NASA’s Spacecraft Successfully Crashes On Asteroid
Monday, NASA successfully executed an experimental mission to deviate an earth-bound sizeable space rock to prevent it from hitting the planet.
At 7:14 p.m. ET, mission control at the Johns Hopkins Applied Physics Laboratory (APL) in Laurel, Maryland, announced that the U.S. space agency’s Double Asteroid Redirection Test (DART) spacecraft crashed into Dimorphos, the asteroid moonlet of Didymos.
Dimorphos, a small body just 530 feet in diameter, orbits a larger, 2,560-foot asteroid called Didymos. Neither asteroid poses a threat to Earth.
The mission’s one-way trip confirmed that NASA can successfully navigate a spacecraft to intentionally collide with an asteroid to deflect it, a technique known as kinetic impact.
The investigation team will now observe Dimorphos using ground-based telescopes to confirm that DART’s impact altered the asteroid’s orbit around Didymos. Researchers expect the impact to shorten Dimorphos’ orbit by about 1 percent, or roughly 10 minutes.
Precisely measuring how much the asteroid was deflected is one of the primary purposes of the full-scale test.
“Planetary Defense is a globally unifying effort that affects everyone living on Earth,” said Thomas Zurbuchen, associate administrator for the Science Mission Directorate at NASA Headquarters in Washington.
“Now we know we can aim a spacecraft with the precision needed to impact even a small body in space. Just a small change in its speed is all we need to make a significant difference in the path an asteroid travels,” he added.
The spacecraft’s sole instrument, the Didymos Reconnaissance and Asteroid Camera for Optical navigation (DRACO), together with a sophisticated guidance, navigation and control system that works in tandem with Small-body Maneuvering Autonomous Real Time Navigation (SMART Nav) algorithms, enabled DART to identify and distinguish between the two asteroids, targeting the smaller body.
These systems guided the 1,260-pound box-shaped spacecraft through the final 56,000 miles of space into Dimorphos, intentionally crashing into it at a speed of 14,000 miles per hour to slightly slow the asteroid’s orbital speed. DRACO’s final images, obtained by the spacecraft seconds before impact, revealed the surface of Dimorphos in close-up detail.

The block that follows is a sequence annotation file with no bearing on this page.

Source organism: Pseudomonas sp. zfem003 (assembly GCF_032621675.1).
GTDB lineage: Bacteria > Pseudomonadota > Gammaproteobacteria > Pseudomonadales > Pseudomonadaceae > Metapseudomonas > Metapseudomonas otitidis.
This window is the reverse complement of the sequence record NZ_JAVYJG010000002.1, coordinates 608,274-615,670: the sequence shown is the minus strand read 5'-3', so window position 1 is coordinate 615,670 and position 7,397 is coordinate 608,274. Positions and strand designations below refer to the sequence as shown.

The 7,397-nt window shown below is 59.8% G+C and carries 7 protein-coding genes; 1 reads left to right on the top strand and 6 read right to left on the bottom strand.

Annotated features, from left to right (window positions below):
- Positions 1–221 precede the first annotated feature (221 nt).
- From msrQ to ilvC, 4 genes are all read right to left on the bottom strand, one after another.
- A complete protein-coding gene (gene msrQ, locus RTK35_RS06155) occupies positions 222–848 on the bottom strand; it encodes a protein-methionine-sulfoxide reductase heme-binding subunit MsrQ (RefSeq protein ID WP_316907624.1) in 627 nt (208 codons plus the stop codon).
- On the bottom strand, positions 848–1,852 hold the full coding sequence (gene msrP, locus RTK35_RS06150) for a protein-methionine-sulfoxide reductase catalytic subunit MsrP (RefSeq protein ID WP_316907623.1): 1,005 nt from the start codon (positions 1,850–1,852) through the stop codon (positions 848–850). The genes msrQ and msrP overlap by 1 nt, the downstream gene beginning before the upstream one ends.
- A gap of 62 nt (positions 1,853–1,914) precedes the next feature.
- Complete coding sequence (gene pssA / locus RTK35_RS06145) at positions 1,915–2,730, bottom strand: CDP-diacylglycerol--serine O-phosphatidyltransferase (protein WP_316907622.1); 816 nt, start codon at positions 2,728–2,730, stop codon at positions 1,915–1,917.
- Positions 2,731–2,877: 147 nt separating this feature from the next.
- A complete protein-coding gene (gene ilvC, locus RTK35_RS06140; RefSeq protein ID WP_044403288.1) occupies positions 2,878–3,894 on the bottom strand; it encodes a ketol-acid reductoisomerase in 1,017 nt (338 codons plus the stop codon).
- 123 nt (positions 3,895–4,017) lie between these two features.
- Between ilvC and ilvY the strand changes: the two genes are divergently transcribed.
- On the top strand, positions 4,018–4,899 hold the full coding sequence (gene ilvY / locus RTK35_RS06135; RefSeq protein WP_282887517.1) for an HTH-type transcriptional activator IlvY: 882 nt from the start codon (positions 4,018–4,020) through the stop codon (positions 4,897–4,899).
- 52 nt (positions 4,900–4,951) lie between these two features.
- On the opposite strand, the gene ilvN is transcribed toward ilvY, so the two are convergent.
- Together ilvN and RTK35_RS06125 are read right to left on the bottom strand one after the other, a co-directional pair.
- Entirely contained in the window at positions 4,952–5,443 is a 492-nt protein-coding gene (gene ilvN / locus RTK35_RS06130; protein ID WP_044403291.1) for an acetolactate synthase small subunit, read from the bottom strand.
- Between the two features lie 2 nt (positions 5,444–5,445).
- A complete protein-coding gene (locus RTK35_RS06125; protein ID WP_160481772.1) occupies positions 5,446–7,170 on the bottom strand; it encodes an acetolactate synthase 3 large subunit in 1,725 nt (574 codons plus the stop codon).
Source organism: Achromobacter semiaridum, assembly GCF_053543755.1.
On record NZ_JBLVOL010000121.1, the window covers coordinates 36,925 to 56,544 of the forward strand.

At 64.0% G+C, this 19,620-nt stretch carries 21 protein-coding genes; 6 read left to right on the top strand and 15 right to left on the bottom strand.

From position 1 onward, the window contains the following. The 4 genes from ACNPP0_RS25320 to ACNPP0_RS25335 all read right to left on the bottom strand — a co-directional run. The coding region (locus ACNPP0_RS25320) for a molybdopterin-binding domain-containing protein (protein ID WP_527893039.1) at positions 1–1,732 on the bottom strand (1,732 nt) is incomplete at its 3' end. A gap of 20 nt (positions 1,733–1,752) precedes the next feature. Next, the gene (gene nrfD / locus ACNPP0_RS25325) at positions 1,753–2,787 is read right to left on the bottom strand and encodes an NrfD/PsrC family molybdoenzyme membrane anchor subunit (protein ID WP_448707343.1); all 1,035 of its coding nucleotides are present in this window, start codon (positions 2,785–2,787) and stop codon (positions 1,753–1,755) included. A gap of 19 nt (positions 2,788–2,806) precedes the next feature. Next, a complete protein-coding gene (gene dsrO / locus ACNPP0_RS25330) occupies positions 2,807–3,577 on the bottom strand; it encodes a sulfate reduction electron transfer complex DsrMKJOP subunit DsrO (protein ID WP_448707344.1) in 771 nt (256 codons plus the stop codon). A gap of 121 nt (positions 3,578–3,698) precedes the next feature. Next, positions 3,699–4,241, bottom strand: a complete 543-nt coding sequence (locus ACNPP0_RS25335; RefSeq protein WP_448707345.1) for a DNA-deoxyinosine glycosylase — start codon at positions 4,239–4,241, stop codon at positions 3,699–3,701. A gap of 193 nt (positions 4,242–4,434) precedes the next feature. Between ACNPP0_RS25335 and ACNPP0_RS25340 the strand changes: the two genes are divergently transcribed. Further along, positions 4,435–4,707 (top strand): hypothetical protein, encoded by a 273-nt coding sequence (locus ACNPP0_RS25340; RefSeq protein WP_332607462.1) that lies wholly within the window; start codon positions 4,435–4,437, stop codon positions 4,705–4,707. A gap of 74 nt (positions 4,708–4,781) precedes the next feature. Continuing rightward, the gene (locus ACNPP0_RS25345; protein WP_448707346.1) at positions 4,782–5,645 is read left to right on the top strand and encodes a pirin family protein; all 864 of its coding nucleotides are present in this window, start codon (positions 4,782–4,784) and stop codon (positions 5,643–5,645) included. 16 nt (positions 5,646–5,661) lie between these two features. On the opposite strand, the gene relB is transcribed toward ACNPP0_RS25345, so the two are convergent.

The images of DART’s impact and of the asteroid’s resulting cloud of ejected matter are intended to help researchers better characterize the effectiveness of kinetic impact in deflecting an asteroid. Images will be downlinked to Earth one by one in the coming weeks NASA said.
Over the coming weeks, researchers will precisely measure Dimorphos’ orbital change to determine how effectively DART deflected the asteroid. The results will help validate and improve scientific computer models critical to predicting the effectiveness of this technique as a reliable method for asteroid deflection.
Dr Lori Glaze, the director of planetary science at NASA, sounded optimistic of the experiment’s success.
“We’re embarking on a new era of humankind, an era in which we potentially have the capability to protect ourselves from something like a dangerous hazardous asteroid impact. What an amazing thing; we’ve never had that capability before,” she told reporters.
Roughly four years from now, the European Space Agency’s Hera project will conduct detailed surveys of both Dimorphos and Didymos, with a particular focus on the crater left by DART’s collision and a precise measurement of Dimorphos’ mass, NASA said in a press release.
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